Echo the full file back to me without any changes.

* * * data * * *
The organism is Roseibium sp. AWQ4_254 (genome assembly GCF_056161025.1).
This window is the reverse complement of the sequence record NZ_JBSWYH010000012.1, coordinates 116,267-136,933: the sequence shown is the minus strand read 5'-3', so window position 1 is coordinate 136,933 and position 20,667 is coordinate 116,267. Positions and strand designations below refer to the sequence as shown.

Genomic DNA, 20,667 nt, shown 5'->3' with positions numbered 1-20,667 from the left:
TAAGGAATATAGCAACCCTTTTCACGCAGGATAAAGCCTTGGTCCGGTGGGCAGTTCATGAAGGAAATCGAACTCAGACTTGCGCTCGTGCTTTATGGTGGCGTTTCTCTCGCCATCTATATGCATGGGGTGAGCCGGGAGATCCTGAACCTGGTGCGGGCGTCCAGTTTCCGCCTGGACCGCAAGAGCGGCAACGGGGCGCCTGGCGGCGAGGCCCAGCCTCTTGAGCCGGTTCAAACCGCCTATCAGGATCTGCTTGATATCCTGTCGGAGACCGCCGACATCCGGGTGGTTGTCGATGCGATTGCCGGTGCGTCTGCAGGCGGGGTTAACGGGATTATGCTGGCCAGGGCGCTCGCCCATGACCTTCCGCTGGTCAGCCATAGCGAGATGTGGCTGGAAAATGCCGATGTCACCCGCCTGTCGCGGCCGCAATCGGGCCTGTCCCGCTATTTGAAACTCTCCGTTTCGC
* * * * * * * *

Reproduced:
The organism is Roseibium sp. AWQ4_254 (genome assembly GCF_056161025.1).
This window is the reverse complement of the sequence record NZ_JBSWYH010000012.1, coordinates 116,267-136,933: the sequence shown is the minus strand read 5'-3', so window position 1 is coordinate 136,933 and position 20,667 is coordinate 116,267. Positions and strand designations below refer to the sequence as shown.

Genomic DNA, 20,667 nt, shown 5'->3' with positions numbered 1-20,667 from the left:
TAAGGAATATAGCAACCCTTTTCACGCAGGATAAAGCCTTGGTCCGGTGGGCAGTTCATGAAGGAAATCGAACTCAGACTTGCGCTCGTGCTTTATGGTGGCGTTTCTCTCGCCATCTATATGCATGGGGTGAGCCGGGAGATCCTGAACCTGGTGCGGGCGTCCAGTTTCCGCCTGGACCGCAAGAGCGGCAACGGGGCGCCTGGCGGCGAGGCCCAGCCTCTTGAGCCGGTTCAAACCGCCTATCAGGATCTGCTTGATATCCTGTCGGAGACCGCCGACATCCGGGTGGTTGTCGATGCGATTGCCGGTGCGTCTGCAGGCGGGGTTAACGGGATTATGCTGGCCAGGGCGCTCGCCCATGACCTTCCGCTGGTCAGCCATAGCGAGATGTGGCTGGAAAATGCCGATGTCACCCGCCTGTCGCGGCCGCAATCGGGCCTGTCCCGCTATTTGAAACTCTCCGTTTCGC